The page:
What You Don't Know About the Park Foundation

The Park Foundation announced a $50 million gift to North Carolina State University (NCSU) for scholarships. The school intends to match the foundation's gift by raising an addition $100 million over the next few years. (Read Park Foundation President Jon Jensen's IP profile.)

"During this challenging economic time when our university has experienced significant budget cuts, this leadership gift is especially meaningful," NCSU Chancellor Randy Woodson told WRal.com. Woodson has increased the school's endowment by 70% in the three years he's held the position.

Park gives around $7.5 million a year in the area of higher education, mostly through scholarships and fellowships. The foundation estimates it's allotted around $65 million in this area to date.

Foundation progenitor Roy Park graduated from NCSU in 1931. The organization has since vigorously supported NCSU and Ithaca College with development grants and funding for both scholarships and fellowships. Park served during his lifetime as a trustee at both schools, worked extensively with the Alumni association, and held chairmanships at NCSU along with a presidential stint.

Since three years after Park's 1993 death, Park Scholarships have been awarded to NCSU and Ithaca students based on merit.

The scholarships provide "tuition and fees, room and board, books, and a stipend for a personal computer," according to the website. Park Scholars also receive leadership coaching and opportunities to work with a variety of non-profit organizations. The foundation gives roughly 45 scholarships a year, and two-thirds of recipients are North Carolina residents. The University of North Carolina also offers fellowships with Park Foundation support.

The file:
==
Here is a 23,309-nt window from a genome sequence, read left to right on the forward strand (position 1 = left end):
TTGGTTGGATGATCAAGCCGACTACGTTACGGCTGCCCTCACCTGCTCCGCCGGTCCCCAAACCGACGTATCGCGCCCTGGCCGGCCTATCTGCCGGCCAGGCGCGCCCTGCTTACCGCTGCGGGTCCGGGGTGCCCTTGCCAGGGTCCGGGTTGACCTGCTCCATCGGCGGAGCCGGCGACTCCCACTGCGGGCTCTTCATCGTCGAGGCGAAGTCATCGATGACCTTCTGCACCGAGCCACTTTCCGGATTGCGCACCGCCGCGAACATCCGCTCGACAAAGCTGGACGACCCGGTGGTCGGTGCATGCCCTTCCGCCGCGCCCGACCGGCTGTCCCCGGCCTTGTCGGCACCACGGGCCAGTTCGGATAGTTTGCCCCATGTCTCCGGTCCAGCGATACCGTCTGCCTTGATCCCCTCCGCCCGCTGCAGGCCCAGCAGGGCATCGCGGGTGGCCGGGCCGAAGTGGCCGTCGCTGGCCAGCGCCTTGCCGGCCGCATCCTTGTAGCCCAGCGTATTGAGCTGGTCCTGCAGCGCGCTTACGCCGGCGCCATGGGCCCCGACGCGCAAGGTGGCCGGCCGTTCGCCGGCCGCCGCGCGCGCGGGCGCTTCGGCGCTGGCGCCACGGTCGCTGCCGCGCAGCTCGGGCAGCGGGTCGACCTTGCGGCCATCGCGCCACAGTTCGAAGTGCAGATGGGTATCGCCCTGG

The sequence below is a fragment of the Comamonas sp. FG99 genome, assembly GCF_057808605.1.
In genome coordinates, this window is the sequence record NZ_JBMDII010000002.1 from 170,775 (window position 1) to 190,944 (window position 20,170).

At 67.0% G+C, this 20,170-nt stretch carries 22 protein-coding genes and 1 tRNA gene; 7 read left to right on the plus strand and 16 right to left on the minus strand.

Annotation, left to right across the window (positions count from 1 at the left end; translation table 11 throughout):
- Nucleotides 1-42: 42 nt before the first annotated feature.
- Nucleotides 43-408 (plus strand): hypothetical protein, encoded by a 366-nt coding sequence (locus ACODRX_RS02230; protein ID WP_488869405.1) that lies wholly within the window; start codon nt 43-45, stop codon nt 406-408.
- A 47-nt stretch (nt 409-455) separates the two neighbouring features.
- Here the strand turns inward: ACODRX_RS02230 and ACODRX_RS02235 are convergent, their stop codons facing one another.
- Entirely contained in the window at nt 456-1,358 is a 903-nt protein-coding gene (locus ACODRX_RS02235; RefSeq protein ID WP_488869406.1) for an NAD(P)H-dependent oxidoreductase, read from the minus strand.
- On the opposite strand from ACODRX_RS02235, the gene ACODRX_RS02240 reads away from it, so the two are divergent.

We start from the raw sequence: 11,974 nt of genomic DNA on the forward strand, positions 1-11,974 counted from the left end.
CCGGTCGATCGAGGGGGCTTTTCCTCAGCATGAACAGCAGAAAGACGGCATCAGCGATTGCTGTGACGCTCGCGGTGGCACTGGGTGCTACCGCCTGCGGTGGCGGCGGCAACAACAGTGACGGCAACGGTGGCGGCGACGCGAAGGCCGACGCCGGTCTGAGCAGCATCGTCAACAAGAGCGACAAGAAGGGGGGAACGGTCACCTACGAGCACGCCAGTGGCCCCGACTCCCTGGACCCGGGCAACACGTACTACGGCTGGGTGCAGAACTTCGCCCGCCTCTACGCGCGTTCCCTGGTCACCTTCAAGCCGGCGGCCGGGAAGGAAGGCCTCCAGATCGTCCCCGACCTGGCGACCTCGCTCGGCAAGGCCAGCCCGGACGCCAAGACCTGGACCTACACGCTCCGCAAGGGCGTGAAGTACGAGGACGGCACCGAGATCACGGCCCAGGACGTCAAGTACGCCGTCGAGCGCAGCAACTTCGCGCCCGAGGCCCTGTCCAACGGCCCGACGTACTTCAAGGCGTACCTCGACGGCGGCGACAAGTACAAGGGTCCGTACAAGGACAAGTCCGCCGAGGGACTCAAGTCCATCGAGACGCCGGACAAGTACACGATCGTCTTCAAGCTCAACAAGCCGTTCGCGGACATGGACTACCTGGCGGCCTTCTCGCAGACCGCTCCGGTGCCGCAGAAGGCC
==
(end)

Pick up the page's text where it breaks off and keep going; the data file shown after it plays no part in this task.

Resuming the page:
In terms of its philosophies and proclivities, the Park Foundation is pro-journalism and anti-fracking. Most of its money circulates around Ithaca, New York, and North Carolina's university system. Both of these interests make the foundation's name a good candidate for the address books of environmentally oriented investigative journalists and scholars.

Although the foundation does accept unsolicited grant proposals, for better or worse it sounds as though Park prefers to rely on social networks for leads on promising investments when it can.